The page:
still unable to return home due to the tsunami damage. 45,832
people still live in the tiny prefabricated temporary housing
units. Others live in apartment buildings and other residential
locations deemed “temporary” housing by the government. Some of the
delay has been the slow construction of new public housing
developments that were supposed to give residents a new permanent
home. There have been accusations in the past that this
construction was purposely slowed to prod people into returning
home to areas that lack infrastructure or may still be
contaminated. This article would not be possible without the
extensive efforts of the SimplyInfo research team Join the
conversation at chat.simplyinfo.org © 2011-2016 SimplyInfo.org,
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Cecilia Jamasmie | Mining.com | 16 September 2016
Canada’s Barrick Gold Corp confirmed Thursday a new spill at its Veladero mine in the San Juan province of Argentina and said it has temporarily suspended operations pending further inspections of the mine’s heap leach area.
The fresh spill happened on Sep. 8, when a pipe carrying process solution in the heap leach area was struck by a large block of ice that had rolled down the heap leach valley slope, Barrick said in the statement. A small quantity of solution left the leach pad as a result.
While the gold giant, the world’s largest by output, did not mention cyanide in its press release, local newspaper El Clarín reports (in Spanish) that Barrick authorities in Argentina have confirmed that was the case.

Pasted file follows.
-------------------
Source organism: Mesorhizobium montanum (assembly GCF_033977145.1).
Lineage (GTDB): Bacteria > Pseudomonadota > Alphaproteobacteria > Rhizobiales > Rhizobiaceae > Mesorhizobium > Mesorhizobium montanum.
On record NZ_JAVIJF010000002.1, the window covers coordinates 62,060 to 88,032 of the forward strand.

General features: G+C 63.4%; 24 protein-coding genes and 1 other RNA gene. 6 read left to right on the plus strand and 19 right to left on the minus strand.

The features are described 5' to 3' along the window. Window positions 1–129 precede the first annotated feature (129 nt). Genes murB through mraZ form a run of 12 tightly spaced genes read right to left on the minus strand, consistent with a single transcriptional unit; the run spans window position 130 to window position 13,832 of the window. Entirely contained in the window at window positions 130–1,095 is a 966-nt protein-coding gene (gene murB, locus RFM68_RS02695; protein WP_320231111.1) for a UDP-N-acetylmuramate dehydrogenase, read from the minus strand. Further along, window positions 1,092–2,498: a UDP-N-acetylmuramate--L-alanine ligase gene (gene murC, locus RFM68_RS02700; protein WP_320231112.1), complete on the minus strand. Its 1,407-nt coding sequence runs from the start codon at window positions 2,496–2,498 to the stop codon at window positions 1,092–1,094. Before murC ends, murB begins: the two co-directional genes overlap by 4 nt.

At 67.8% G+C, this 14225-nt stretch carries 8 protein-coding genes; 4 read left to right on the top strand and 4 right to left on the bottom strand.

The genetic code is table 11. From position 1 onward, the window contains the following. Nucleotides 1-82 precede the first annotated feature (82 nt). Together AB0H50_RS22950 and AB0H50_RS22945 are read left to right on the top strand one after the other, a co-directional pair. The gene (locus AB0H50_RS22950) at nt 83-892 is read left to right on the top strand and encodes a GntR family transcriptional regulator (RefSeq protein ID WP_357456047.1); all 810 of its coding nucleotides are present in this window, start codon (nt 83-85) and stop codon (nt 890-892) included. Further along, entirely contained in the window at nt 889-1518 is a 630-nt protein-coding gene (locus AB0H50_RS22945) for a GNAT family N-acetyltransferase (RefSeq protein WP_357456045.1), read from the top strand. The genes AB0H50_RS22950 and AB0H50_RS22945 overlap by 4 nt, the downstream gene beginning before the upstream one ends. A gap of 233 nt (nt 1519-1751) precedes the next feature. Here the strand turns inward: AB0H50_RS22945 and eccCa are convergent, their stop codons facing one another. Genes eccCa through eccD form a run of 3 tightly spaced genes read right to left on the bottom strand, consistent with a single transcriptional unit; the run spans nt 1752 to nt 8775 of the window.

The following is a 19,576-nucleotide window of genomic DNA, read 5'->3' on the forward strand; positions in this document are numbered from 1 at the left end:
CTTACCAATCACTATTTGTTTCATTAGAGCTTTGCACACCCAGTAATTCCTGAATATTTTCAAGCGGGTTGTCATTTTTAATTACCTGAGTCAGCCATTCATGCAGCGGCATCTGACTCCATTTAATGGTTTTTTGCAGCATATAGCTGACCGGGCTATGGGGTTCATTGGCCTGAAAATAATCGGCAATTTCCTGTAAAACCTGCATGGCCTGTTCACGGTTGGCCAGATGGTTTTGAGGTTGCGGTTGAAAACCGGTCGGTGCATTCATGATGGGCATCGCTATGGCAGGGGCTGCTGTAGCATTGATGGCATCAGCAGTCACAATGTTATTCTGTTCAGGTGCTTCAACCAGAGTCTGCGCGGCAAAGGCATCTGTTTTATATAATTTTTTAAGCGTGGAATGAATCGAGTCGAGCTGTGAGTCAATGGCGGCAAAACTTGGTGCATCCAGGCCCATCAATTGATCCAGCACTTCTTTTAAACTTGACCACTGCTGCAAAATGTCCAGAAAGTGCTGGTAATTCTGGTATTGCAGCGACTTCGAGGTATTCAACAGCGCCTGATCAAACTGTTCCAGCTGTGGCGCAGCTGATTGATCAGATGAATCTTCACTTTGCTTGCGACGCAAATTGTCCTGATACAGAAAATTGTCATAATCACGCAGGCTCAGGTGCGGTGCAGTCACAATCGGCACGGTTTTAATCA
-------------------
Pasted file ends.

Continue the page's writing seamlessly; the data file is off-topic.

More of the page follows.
“The incident did not pose any threat to the health of employees, communities or the environment,” Barrick said in the statement.
Earlier this year, the Toronto-based miner was ordered to pay a 145.7m pesos or $9.8m fine over a cyanide spill at the same mine, which happened almost exactly a year ago.
When Barrick announced the fine in March, it said it had undertaken a plan to strengthen controls and safeguards at the mine, including increased water monitoring.
Regarding the new incident, the company noted it would work with provincial authorities to confirm the integrity and safety of the heap leach facility as quickly as possible, beginning today.
Veladero, one of the largest gold mines in Argentina, produced 602,000 ounces last year. Proven and probable mineral reserves as of December 31, 2015, were 7.5 million ounces of gold. Gold production in 2016 is expected to be 630,000-690,000 ounces at all-in sustaining costs of $830-$900 per ounce according to the company’s website.
Barrick said it didn’t expect the incident to have a material effect on its 2016 operating guidance for the mine.
The Nature Conservancy, one of the world’s largest ‘conservation’ organistions, is supporting the expansion of large-scale mining in the Solomon Islands, and perpetuating the myth of ‘sustainable mining’
“With good planning and management and meaningful inputs from communities and women, the Solomon Islands has a fantastic opportunity to pave the way for a more sustainable minerals sector”
Of course TNC can’t point to anywhere in the world where this utopian dream exists, international mining companies respecting indigenous communities and caring for the environment, but lets just keep selling the dream…
Mining a Better Future for the Solomon Islands
The Nature Conservancy | National Geographic | 15 September 2015
The Solomon Islands are facing dramatic and imminent changes from large-scale mining across the country. Without proper planning and access to information, developments like mining will jeopardize the natural resources upon which most Solomon Islanders depend. With 85 percent of Solomon Islanders living in rural areas, they rely on their natural resources for food, shelter and income. The negative impacts of mining could change their lives forever.